New Mexico governor extends Navajo Nation gateway lockdown

GALLUP, N.M. (AP) — New Mexico Gov. Michelle Lujan Grisham announced Thursday she will extend the lockdown on a western New Mexico city to help stop the spread of COVID-19 on the Navajo Nation.

Her office said she will lengthen the lockdown on Gallup, New Mexico — a gateway to the Navajo Nation — until Sunday at noon.

Under the order, businesses will stay closed from 8 p.m. to 5 a.m., and only two people may travel together in a car. Gallup residents are ordered to remain at home except for emergency outings.

MAP: Worldwide interactive Coronavirus case data

Emergency powers under the state Riot Control Act originally were scheduled to expire at noon Thursday for the city of Gallup unless extended by Gov. Michelle Lujan Grisham.

Sheriff’s deputies and state police have blockaded roadways leading in and out of the city since May 1 to restrict travel and business to emergency services and provisions, while limiting vehicles to two occupants.

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Health officials fear that Gallup, a popular supply stop for rural residents of the Navajo Nation, became a vector for transmission of COVID-19 at stores, restaurants and water fill-up stations for people without full household plumbing.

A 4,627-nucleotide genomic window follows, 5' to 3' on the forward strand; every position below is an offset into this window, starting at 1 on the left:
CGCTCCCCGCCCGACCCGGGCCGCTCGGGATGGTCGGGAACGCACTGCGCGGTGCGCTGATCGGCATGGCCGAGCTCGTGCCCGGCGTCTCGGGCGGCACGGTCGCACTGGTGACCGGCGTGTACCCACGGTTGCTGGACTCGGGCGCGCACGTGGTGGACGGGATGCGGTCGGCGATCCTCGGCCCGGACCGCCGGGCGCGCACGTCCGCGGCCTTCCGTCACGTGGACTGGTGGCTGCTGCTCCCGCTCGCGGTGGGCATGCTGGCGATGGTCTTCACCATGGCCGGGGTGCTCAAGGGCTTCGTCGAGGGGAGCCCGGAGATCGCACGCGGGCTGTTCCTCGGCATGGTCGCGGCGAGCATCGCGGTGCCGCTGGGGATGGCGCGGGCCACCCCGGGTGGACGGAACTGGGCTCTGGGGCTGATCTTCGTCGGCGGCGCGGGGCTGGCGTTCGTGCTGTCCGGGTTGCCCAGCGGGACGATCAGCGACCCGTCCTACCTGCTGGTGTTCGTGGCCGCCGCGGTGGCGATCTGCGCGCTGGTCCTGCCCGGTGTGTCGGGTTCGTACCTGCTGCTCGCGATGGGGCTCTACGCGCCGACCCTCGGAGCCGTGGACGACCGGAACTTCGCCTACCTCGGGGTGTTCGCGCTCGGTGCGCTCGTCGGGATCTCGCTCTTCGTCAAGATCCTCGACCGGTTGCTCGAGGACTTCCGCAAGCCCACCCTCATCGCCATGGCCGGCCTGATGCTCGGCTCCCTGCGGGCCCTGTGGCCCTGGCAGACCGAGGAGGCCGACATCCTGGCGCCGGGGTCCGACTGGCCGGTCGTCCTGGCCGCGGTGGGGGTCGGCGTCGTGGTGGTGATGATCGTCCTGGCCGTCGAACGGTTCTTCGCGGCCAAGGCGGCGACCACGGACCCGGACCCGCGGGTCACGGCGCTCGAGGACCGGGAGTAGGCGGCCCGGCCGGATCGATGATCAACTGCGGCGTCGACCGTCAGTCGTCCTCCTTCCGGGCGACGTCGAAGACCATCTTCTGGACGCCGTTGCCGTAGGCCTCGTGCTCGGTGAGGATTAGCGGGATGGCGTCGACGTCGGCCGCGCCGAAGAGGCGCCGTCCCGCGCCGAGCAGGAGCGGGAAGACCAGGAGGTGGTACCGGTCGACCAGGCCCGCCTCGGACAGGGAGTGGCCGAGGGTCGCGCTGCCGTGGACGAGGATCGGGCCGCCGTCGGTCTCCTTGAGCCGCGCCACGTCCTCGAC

Health officials say per-capita infections in Gallup and surrounding McKinley County are twelve times the rate for Albuquerque, the state’s largest metropolitan area.

As of Wednesday, the county had 1,337 confirmed coronavirus infections and 29 related deaths. Intensive care beds are full at two local hospitals, and patients with acute respiratory symptoms are being transferred to Albuquerque.

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Mayor Louie Bonaguidi said Wednesday that the local pace of infections has not fallen, though delays in test results make it hard to determine the success of the lockdown.

“Our concern was all of these people coming into town, that we’re going to spread it,” he said. “We don’t want them taking it home to their families.”

State health officials reported four new deaths in McKinley County on Wednesday from COVID-19 and 63 new local infections — the highest tallies among 33 counties statewide.

McKinley County is home to about 72,000 residents, including indigenous Zuni Pueblo and parts of the Navajo Nation.

FEMA crew responding to COVID-19 crisis on the Navajo Nation

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